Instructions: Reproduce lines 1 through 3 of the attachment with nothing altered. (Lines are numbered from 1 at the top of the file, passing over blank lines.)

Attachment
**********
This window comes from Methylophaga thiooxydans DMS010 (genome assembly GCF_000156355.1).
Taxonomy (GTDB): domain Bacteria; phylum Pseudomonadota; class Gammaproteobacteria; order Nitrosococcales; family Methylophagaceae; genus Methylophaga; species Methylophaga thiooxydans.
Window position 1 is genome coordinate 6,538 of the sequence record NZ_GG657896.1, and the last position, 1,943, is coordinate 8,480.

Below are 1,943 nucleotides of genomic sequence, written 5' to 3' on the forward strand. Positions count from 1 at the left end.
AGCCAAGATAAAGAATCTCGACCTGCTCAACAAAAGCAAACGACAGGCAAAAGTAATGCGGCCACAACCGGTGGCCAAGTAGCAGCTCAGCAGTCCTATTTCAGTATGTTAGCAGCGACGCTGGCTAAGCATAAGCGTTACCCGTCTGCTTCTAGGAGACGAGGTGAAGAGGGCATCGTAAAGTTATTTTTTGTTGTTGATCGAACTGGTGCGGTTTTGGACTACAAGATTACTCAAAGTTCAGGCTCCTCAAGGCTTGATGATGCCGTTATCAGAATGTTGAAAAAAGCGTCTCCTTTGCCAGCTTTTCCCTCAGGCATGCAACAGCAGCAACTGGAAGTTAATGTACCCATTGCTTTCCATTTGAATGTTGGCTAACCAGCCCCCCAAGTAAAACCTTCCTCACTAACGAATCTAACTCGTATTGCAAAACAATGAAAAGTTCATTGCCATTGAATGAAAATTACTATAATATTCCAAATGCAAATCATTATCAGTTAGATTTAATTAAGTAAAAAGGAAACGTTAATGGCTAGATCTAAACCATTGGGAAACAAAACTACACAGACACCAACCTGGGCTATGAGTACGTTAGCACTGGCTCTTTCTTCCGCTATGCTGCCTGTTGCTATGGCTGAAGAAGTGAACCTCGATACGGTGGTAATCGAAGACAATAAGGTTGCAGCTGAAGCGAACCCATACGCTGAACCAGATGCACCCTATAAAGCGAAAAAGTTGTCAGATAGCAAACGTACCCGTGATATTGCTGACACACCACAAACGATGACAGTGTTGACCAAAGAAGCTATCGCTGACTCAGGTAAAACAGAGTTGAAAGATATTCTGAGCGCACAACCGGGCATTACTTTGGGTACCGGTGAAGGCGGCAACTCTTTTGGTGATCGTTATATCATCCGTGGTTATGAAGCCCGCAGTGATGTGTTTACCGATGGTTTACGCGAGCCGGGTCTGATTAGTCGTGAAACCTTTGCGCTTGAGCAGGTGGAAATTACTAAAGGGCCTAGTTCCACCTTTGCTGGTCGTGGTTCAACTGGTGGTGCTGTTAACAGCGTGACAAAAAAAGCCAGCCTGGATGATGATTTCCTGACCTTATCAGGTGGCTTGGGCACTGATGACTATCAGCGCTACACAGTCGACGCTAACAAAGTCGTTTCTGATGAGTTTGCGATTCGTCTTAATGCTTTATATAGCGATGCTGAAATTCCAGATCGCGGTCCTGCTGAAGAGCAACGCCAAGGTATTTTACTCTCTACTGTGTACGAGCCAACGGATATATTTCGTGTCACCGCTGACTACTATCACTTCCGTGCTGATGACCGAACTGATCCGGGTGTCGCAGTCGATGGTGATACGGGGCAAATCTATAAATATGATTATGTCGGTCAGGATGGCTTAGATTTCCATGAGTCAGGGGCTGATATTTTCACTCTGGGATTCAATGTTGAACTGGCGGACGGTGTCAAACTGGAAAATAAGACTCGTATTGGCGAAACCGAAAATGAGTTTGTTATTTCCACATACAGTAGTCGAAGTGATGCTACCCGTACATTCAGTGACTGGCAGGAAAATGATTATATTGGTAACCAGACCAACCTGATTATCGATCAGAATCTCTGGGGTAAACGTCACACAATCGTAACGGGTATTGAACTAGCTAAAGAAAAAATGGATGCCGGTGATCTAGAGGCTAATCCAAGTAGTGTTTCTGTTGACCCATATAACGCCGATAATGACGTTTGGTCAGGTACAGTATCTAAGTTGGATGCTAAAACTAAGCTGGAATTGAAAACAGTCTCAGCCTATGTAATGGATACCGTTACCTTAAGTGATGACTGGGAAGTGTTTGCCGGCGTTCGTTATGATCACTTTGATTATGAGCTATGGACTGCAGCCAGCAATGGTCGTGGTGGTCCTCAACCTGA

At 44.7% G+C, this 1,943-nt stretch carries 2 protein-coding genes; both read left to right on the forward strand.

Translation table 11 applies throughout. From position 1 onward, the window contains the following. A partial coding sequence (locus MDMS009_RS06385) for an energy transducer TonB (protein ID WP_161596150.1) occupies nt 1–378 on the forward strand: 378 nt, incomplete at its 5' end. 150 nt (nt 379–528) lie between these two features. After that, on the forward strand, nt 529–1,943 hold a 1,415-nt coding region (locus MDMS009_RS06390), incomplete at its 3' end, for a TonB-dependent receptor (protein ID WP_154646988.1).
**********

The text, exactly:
This window comes from Methylophaga thiooxydans DMS010 (genome assembly GCF_000156355.1).
Taxonomy (GTDB): domain Bacteria; phylum Pseudomonadota; class Gammaproteobacteria; order Nitrosococcales; family Methylophagaceae; genus Methylophaga; species Methylophaga thiooxydans.
Window position 1 is genome coordinate 6,538 of the sequence record NZ_GG657896.1, and the last position, 1,943, is coordinate 8,480.